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We are going to deploy 4500R+E chassis with two redundant supervisors Sup7L-E. All ports in chassis - switchport with trunks. L3 interfaces - SVI. Chassis wll terminate L3 domain (route between zone), no dynamic routing protocols, only static routing.

What is the best redundancy mechanism for such deployment: RPR or SSO?

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SSO is preferred due to shorter switchover if supervisor fails. From Cisco:

With supervisor engine redundancy enabled, if the active supervisor engine fails or if a manual switchover is performed, the standby supervisor engine becomes the "new" active supervisor engine. The standby supervisor engine has been automatically initialized with the startup configuration of the active supervisor engine, shortening the switchover time (30 seconds or longer in RPR mode, depending on the configuration; subsecond in SSO mode).

Operation of RPR:

RPR is supported in Cisco IOS-XE Release 3.1.0SG and later releases. When a standby supervisor engine runs in RPR mode, it starts up in a partially-initialized state and is synchronized with the persistent configuration of the active supervisor engine.

In a supervisor engine switchover, traffic is disrupted because in the RPR mode all of the physical ports restart since there is no state maintained between supervisor engines relating to module types and statuses. Upon switchover, when the standby supervisor engine completes its initialization, it will read hardware information directly from the module and become the active supervisor engine.

So the redundant supervisor is only partially initialized. This means there will be a disruption when the supervisor fails over.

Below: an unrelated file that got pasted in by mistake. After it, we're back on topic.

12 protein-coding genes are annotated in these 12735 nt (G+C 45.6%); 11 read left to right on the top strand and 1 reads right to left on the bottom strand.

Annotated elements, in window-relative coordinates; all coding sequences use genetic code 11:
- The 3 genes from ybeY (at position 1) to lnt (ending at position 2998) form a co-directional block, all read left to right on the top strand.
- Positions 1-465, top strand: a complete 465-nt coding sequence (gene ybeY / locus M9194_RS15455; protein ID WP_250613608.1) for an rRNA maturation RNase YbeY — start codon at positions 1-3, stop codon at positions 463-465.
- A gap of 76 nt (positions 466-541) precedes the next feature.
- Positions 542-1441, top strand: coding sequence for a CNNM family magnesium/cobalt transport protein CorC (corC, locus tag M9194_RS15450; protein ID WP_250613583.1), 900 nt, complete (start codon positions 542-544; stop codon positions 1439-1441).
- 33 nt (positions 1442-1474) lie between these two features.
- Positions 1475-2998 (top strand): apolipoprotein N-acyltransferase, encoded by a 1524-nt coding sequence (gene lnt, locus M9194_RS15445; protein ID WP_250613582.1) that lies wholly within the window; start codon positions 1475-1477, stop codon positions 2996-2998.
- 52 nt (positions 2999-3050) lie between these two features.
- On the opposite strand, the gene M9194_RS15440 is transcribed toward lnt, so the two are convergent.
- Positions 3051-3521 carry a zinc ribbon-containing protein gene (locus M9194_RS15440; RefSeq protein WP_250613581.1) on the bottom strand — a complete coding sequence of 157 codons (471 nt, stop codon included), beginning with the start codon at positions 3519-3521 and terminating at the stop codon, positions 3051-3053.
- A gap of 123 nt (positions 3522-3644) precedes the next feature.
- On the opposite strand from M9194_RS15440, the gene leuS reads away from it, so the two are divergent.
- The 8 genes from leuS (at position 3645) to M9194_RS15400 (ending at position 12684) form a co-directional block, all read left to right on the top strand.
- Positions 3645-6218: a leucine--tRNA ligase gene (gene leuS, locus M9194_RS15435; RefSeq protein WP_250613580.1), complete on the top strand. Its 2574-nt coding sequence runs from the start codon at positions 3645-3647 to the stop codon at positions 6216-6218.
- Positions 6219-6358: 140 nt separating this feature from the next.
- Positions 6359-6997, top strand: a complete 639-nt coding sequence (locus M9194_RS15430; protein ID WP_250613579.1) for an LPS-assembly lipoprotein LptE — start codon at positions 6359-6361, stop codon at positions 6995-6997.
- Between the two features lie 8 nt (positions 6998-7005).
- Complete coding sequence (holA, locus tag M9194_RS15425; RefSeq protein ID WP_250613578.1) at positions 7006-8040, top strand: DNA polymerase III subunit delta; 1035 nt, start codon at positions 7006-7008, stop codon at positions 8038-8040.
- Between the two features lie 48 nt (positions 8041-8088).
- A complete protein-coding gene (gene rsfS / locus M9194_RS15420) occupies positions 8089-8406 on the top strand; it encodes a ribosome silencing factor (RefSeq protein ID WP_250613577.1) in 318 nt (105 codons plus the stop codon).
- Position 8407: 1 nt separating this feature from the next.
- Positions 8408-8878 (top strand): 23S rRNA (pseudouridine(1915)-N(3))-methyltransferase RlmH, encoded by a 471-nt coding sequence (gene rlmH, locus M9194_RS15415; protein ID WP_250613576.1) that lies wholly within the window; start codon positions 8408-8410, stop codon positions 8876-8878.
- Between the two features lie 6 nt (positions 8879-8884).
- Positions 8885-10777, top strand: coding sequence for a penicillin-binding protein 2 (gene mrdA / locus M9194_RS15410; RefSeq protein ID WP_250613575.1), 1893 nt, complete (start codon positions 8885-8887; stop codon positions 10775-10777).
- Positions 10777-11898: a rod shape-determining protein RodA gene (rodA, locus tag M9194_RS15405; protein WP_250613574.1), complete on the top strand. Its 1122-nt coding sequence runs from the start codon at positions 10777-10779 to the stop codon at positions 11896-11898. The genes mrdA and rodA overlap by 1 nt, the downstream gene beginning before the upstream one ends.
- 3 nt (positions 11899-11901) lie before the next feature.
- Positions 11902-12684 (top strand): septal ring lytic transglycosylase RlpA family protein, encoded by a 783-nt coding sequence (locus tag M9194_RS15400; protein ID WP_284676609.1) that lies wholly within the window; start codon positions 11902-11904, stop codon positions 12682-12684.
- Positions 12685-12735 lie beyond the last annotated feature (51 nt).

SSO on the other hand is fully initialized.

SSO is supported in Cisco IOS-XE Release 3.1.0SG and later releases. When a standby supervisor engine runs in SSO mode, the standby supervisor engine starts up in a fully-initialized state and synchronizes with the persistent configuration and the running configuration of the active supervisor engine. It subsequently maintains the state on the protocols listed below, and all changes in hardware and software states for features that support stateful switchover are kept in synchronization. Consequently, it offers zero interruption to Layer 2 sessions in a redundant supervisor engine configuration.

Because the standby supervisor engine recognizes the hardware link status of every link, ports that were active before the switchover will remain active, including the uplink ports. However, because uplink ports are physically on the supervisor engine, they will be disconnected if the supervisor engine is removed.

If the active supervisor engine fails, the standby supervisor engine become active. This newly active supervisor engine uses existing Layer 2 switching information to continue forwarding traffic. Layer 3 forwarding will be delayed until the routing tables have been repopulated in the newly active supervisor engine.

It is therefore recommended to run SSO. For full information go to Configuring Supervisor Engine Redundancy Using RPR and SSO on Supervisor Engine 7-E and Supervisor Engine 7L-E

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